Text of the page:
Harold Baines Recalls Bill Veeck Scouting Him While in Little League

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A statue of Harold Baines has stood erect at Comiskey Park II/U.S. Cellular Field/Guaranteed Rate Field for well over a decade. It’s a special honor, but it pales in comparison to what’s coming for Baines next weekend- enshrinement in the Baseball Hall of Fame.

Ahead of the magical weekend that will see the 60-year-old Maryland native granted his place in Cooperstown, and with it his place among baseball’s immortals, Harold Baines did a media conference call. He reflected on an amazing career which saw him defy the odds, the kinds you would see posted at online casinos usa. During the session, he was asked about his amazing getting scouted backstory. “I think its incredible story too,” said the who played 22 years in Major League Baseball, 14 with the Chicago White Sox.

“But I don’t know much about it, because normally – you know, people are telling me this.”

“You know, (White Sox Owner) Bill Veeck was actually watching me at the age of 12 playing the Little League game. So that came about after I got drafted six years later.”

Yep, now you see why so many Little League parents can often act so seriously nutty sometimes! Veeck made sure Baines was the first overall pick in 1977, but he only received a signing bonus of $32,000 a record low for a first overall pick. However, it’s a nice jackpot that you could hit playing with the online pokies australia. When you adjust that sum of money in 1977 to today’s dollars, it’s about $135,26o- certainly a nice chunk of change.

Two years after drafting Baines, Veeck staged his infamous Disco Demolition night, and on the 40th anniversary of the most disastrous promotion in baseball history, Harold Baines did a Cooperstown Hall call with the media.

The six time All-Star, whose first Major League at bat was against his fellow Baltimore Orioles Hall of Famer Jim Palmer, was also asked if he had any main mentors when he was first coming up with the White Sox.

“Several guys. I mean I had Greg Luzinski, I had Carlton Fisk, (Jerry Kutzler), you know, a lot of – I mean I may got to look like to see what you do and if it works for me then I’m going to try to mimic it,” he said.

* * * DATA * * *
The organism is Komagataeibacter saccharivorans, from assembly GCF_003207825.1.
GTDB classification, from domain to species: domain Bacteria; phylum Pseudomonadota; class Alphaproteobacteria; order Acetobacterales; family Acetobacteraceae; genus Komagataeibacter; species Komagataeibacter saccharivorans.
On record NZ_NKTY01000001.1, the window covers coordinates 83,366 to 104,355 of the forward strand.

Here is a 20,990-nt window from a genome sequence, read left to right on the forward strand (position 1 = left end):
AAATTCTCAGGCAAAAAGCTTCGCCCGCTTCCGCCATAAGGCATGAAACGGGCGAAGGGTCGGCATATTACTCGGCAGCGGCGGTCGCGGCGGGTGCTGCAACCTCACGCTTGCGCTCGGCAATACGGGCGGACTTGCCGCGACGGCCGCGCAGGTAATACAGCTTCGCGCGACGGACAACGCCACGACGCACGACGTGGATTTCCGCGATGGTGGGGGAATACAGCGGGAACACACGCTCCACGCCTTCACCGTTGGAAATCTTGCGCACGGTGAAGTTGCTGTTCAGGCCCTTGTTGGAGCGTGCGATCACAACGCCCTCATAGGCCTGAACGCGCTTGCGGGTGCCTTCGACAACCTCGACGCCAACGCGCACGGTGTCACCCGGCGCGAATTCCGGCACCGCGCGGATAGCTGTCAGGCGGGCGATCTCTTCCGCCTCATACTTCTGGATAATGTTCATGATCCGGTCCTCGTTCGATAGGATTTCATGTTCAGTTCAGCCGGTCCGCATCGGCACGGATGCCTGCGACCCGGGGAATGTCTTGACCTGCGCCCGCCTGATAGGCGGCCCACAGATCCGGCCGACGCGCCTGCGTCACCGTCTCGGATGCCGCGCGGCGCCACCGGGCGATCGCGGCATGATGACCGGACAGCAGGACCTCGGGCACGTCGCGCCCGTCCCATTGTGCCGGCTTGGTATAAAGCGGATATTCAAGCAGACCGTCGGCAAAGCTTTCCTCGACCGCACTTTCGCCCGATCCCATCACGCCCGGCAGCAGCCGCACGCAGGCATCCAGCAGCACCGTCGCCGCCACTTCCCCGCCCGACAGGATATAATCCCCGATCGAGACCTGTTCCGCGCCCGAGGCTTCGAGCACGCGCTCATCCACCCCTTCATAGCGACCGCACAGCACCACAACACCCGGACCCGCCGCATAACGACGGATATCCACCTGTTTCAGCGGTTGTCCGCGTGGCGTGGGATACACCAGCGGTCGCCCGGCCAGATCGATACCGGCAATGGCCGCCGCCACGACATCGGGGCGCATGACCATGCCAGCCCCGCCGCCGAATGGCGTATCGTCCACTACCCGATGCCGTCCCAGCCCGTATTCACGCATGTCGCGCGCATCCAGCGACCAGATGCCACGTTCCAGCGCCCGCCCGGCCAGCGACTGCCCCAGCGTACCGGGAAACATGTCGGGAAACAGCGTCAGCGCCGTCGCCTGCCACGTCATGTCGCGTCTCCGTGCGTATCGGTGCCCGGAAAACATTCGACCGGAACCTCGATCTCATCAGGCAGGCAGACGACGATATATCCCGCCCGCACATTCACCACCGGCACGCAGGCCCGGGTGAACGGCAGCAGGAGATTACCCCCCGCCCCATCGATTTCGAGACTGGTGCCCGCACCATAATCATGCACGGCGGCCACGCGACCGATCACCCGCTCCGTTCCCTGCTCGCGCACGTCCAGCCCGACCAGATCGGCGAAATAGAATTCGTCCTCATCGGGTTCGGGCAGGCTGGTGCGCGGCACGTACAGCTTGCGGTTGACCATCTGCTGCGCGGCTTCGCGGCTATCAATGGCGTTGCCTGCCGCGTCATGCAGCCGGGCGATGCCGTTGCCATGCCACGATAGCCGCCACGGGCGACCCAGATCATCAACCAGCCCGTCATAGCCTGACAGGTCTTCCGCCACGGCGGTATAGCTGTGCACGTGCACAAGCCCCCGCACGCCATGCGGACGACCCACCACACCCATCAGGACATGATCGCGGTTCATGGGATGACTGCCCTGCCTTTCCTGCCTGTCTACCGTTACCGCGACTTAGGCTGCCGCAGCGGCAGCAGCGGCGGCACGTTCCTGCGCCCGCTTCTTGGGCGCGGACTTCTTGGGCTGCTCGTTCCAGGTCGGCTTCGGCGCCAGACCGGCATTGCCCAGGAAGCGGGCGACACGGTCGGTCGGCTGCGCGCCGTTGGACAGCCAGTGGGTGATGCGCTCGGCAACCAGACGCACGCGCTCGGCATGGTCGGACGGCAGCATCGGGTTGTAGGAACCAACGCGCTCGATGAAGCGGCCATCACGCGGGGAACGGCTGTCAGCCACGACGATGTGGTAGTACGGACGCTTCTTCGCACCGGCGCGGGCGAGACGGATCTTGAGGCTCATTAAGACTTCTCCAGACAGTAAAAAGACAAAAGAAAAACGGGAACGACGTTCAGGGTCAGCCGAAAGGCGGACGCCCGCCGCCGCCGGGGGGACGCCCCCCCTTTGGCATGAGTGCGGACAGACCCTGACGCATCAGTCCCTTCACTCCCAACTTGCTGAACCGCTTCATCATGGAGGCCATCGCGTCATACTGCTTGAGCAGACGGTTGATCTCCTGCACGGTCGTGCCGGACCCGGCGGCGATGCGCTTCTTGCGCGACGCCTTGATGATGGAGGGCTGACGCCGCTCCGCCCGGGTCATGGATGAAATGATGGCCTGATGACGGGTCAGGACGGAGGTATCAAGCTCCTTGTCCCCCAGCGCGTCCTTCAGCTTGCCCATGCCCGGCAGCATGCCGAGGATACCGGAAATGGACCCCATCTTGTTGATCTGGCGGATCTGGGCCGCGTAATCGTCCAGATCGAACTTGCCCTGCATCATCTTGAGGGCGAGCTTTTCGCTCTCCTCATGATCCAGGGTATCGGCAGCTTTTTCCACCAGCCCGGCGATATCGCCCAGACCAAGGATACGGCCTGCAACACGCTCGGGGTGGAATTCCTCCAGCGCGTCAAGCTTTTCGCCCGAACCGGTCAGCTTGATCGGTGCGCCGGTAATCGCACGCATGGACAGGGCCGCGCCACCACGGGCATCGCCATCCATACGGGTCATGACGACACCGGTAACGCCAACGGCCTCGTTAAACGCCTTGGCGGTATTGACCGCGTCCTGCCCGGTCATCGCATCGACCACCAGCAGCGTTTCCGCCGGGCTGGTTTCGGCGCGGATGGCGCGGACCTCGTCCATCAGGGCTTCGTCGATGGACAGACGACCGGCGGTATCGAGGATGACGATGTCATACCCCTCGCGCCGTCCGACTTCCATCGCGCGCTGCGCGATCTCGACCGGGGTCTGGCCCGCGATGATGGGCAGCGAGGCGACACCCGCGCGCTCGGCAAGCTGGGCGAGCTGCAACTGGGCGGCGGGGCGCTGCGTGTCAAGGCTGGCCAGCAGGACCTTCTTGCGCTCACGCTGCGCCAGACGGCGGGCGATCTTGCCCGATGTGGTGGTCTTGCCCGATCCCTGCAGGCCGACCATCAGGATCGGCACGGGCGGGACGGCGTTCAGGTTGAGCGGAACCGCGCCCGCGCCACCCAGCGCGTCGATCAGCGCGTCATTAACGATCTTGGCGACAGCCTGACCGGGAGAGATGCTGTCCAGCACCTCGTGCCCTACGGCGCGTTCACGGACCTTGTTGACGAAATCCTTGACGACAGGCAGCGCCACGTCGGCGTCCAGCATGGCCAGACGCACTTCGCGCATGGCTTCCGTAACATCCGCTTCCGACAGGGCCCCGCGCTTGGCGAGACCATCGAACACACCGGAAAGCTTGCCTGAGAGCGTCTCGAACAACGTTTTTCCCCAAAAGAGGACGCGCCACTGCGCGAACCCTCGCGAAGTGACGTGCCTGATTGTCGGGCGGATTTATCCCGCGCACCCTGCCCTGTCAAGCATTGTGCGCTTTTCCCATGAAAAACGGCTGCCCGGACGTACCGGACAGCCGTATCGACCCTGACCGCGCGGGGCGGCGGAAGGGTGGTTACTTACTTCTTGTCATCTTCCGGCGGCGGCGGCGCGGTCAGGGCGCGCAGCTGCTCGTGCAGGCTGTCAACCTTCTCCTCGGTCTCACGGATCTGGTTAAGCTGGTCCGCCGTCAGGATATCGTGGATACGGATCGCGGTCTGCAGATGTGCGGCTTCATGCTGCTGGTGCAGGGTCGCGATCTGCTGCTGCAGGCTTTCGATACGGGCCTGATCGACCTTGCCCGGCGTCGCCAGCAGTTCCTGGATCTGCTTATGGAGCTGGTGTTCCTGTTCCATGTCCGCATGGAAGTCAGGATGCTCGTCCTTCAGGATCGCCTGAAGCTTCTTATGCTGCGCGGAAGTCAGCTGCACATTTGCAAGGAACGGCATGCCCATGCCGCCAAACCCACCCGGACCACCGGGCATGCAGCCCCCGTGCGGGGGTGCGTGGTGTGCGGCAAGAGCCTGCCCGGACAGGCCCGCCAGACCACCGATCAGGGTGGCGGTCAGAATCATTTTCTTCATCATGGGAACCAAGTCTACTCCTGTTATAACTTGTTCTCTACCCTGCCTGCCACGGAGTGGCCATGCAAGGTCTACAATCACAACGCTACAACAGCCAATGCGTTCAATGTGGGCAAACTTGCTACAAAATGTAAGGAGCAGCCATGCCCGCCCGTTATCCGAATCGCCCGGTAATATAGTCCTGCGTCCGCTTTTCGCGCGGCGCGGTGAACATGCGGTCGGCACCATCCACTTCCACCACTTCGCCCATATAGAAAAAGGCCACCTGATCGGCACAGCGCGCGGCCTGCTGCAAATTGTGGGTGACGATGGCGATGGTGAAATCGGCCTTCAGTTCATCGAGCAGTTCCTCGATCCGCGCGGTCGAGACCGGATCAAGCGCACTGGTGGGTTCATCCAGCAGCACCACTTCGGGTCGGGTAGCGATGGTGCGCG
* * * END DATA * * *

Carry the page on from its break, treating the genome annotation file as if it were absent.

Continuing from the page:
“And I will say Carlton Fisk is probably one of the hardest working baseball players I’ve seen to wear a uniform and working before the game and after the game.

“Till this day we’re friendly. I mean I think I never had – from the 22 years I have, I never had a teammate that I didn’t like.”

In the 14 years he was with the Sox, he won two division titles and experienced four different uniform re-brands.

Some other anecdotes from the call- Harold Baines hit four home runs and struck out just four times versus Nolan Ryan. And his favorite/least favorite ballpark to hit in during his 22 year career:

“Favorite would probably be Camden Yards and the least favorite is probably the old Cleveland Stadium.”

Harold Baines had a lifetime batting average of .289 and an OPS of .820. He finished just 134 hits shy of 3,000.

Paul M. Banks runs The Sports Bank.net, which is partnered with News Now. Banks, the author of “No,  I Can’t Get You Free Tickets: Lessons Learned From a Life in the Sports Media Industry,” regularly appears on WGN CLTV and co-hosts the “Let’s Get Weird, Sports” podcast on SB Nation

You can follow Banks, a former writer for NBC Chicago.com and Chicago Tribune.com on Twitter here and his cat on Instagram at this link.

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